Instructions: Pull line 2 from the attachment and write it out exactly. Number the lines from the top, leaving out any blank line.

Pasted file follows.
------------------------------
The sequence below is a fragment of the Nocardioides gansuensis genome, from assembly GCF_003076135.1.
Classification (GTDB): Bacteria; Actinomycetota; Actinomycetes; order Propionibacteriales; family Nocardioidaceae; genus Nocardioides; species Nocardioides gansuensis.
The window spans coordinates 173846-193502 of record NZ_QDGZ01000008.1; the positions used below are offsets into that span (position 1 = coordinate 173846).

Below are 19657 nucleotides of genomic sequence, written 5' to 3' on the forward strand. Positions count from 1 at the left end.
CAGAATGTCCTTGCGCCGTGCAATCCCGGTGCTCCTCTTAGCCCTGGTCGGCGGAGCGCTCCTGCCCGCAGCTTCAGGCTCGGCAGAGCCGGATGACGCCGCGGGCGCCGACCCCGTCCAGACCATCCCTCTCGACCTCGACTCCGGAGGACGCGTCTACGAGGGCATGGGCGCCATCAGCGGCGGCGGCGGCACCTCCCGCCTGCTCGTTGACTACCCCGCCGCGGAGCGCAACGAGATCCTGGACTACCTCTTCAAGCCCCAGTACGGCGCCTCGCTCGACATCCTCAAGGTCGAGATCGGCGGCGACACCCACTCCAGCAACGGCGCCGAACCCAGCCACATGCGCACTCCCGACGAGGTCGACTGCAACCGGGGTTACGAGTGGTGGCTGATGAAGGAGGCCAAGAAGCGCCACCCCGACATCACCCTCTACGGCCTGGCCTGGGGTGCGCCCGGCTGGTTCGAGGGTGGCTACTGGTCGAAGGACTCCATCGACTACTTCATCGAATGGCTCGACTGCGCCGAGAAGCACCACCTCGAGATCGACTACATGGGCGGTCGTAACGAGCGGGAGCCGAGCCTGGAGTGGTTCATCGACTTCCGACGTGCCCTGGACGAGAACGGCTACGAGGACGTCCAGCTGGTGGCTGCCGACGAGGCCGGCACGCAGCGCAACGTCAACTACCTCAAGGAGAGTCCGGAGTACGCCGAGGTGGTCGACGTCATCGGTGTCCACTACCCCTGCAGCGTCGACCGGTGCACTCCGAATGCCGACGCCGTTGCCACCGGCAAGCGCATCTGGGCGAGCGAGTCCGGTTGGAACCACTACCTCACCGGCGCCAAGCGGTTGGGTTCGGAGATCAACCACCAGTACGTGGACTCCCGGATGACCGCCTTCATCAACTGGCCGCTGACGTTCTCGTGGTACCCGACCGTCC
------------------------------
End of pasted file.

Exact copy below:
Classification (GTDB): Bacteria; Actinomycetota; Actinomycetes; order Propionibacteriales; family Nocardioidaceae; genus Nocardioides; species Nocardioides gansuensis.